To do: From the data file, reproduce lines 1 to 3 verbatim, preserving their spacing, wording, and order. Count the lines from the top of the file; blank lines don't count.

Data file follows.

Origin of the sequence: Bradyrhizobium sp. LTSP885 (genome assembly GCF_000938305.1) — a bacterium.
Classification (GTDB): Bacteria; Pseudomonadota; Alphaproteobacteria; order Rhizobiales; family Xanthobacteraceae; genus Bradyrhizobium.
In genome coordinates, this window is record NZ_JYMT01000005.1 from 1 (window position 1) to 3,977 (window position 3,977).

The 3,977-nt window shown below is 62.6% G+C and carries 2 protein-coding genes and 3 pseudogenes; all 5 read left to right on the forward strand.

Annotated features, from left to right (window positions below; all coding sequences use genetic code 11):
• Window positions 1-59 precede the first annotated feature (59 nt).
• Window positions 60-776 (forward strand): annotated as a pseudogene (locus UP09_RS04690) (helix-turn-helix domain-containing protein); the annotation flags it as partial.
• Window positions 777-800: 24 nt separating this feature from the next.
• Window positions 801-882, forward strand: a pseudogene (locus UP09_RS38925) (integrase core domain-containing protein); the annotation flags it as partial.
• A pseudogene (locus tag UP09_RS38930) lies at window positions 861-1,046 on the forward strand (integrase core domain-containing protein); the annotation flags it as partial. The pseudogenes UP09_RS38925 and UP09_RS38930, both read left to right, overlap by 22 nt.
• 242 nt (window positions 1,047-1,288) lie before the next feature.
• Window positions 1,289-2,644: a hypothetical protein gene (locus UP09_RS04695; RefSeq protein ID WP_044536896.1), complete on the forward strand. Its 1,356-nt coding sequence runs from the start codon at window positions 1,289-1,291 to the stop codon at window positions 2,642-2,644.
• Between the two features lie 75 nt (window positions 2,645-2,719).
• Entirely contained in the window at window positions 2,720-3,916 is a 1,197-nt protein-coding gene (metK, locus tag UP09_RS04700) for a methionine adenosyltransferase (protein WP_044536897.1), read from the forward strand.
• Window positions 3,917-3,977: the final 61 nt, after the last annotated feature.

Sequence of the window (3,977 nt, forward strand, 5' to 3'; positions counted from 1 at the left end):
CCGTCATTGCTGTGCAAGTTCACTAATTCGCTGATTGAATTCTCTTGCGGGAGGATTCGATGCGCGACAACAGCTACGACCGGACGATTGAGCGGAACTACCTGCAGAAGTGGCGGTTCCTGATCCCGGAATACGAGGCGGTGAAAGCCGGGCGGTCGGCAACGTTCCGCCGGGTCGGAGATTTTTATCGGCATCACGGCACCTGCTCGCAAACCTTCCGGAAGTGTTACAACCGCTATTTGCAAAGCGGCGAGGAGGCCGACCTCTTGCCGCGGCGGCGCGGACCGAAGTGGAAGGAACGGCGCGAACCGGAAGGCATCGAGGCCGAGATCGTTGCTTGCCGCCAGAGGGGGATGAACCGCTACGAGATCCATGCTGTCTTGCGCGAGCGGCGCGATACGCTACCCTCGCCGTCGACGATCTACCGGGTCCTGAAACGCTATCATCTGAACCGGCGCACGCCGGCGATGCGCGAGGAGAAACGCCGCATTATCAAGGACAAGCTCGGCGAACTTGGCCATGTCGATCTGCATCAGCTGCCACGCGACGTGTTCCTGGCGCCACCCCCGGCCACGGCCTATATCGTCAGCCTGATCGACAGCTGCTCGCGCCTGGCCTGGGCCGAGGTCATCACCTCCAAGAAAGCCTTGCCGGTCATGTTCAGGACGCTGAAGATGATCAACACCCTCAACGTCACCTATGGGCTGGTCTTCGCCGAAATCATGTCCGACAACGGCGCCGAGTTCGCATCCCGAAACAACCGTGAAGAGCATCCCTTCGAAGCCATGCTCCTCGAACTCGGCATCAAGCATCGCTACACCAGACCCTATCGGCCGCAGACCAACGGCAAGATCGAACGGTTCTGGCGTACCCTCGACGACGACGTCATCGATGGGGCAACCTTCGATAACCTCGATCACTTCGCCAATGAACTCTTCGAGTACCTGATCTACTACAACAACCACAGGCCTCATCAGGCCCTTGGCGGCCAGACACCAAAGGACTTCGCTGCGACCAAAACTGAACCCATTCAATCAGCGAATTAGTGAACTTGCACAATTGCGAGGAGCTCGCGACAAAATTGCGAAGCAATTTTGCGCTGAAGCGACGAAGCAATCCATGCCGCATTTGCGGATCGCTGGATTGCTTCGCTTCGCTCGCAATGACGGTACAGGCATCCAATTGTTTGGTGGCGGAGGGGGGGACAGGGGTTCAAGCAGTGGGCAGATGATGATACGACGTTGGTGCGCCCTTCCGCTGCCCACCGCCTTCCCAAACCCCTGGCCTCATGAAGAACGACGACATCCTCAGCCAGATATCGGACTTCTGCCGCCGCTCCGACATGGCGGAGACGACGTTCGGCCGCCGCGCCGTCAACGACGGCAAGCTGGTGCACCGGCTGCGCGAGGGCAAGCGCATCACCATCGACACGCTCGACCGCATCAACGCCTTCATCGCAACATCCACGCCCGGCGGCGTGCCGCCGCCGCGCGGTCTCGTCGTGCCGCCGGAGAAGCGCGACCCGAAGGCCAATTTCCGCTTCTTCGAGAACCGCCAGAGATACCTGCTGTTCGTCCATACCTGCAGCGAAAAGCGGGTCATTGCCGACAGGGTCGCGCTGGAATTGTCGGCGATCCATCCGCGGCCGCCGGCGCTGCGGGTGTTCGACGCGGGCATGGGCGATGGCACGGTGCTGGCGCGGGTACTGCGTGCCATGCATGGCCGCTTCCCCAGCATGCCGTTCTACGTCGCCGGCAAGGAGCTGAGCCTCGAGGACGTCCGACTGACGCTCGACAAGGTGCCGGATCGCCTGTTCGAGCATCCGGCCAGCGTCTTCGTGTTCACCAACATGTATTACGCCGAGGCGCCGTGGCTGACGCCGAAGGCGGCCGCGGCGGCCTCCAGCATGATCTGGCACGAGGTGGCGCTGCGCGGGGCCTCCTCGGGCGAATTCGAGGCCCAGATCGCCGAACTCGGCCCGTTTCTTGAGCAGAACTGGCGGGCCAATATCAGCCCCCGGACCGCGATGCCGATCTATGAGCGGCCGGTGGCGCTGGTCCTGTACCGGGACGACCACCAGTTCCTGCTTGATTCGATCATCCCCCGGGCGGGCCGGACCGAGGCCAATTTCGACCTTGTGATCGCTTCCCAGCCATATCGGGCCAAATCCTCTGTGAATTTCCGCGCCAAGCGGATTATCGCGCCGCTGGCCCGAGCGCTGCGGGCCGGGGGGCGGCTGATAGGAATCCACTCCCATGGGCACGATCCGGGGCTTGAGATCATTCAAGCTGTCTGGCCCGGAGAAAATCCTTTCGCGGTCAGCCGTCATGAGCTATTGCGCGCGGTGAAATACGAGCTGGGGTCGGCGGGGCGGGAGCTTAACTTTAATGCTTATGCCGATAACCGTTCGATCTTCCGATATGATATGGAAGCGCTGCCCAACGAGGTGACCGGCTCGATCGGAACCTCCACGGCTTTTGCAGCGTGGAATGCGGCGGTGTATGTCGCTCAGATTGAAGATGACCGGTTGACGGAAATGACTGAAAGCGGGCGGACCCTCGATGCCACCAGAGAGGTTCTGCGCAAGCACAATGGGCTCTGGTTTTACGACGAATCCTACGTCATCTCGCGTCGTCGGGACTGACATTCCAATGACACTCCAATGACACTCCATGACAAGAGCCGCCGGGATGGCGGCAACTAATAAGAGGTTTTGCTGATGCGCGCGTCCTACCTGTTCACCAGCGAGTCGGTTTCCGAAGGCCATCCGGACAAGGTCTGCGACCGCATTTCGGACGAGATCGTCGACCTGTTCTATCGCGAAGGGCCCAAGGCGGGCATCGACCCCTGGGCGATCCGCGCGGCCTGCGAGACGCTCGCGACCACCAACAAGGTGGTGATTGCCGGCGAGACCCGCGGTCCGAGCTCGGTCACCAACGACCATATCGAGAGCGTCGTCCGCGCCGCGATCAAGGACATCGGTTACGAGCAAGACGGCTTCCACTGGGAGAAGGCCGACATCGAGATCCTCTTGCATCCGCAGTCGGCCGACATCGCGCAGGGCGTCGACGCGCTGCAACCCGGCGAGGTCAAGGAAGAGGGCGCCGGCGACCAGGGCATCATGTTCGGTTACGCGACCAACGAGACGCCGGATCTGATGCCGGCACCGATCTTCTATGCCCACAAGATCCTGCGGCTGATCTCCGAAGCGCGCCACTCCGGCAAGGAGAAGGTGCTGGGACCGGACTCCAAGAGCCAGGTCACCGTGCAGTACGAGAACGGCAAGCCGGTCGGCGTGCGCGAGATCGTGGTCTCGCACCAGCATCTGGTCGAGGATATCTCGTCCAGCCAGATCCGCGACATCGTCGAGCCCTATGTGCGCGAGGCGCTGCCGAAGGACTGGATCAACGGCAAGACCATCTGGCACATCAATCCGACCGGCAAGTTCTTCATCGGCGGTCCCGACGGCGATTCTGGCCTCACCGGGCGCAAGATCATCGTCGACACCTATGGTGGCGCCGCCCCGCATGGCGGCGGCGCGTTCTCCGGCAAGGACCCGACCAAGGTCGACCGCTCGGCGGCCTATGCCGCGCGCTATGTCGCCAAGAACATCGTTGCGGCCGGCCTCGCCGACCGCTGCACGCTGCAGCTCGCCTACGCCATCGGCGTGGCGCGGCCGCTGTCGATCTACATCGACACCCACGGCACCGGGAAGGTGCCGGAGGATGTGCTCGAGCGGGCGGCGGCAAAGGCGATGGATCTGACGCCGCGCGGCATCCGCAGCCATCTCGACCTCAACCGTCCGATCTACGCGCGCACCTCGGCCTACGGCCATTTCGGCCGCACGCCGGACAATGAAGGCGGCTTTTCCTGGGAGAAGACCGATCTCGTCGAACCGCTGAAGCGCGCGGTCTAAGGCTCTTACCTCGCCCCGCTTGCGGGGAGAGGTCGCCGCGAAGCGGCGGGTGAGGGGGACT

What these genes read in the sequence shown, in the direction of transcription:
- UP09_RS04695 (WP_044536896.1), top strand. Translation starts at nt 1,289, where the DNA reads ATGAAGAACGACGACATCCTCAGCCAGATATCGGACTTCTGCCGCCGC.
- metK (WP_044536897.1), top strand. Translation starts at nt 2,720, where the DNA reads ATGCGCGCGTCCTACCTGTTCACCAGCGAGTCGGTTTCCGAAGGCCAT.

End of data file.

Origin of the sequence: Bradyrhizobium sp. LTSP885 (genome assembly GCF_000938305.1) — a bacterium.
Classification (GTDB): Bacteria; Pseudomonadota; Alphaproteobacteria; order Rhizobiales; family Xanthobacteraceae; genus Bradyrhizobium.
In genome coordinates, this window is record NZ_JYMT01000005.1 from 1 (window position 1) to 3,977 (window position 3,977).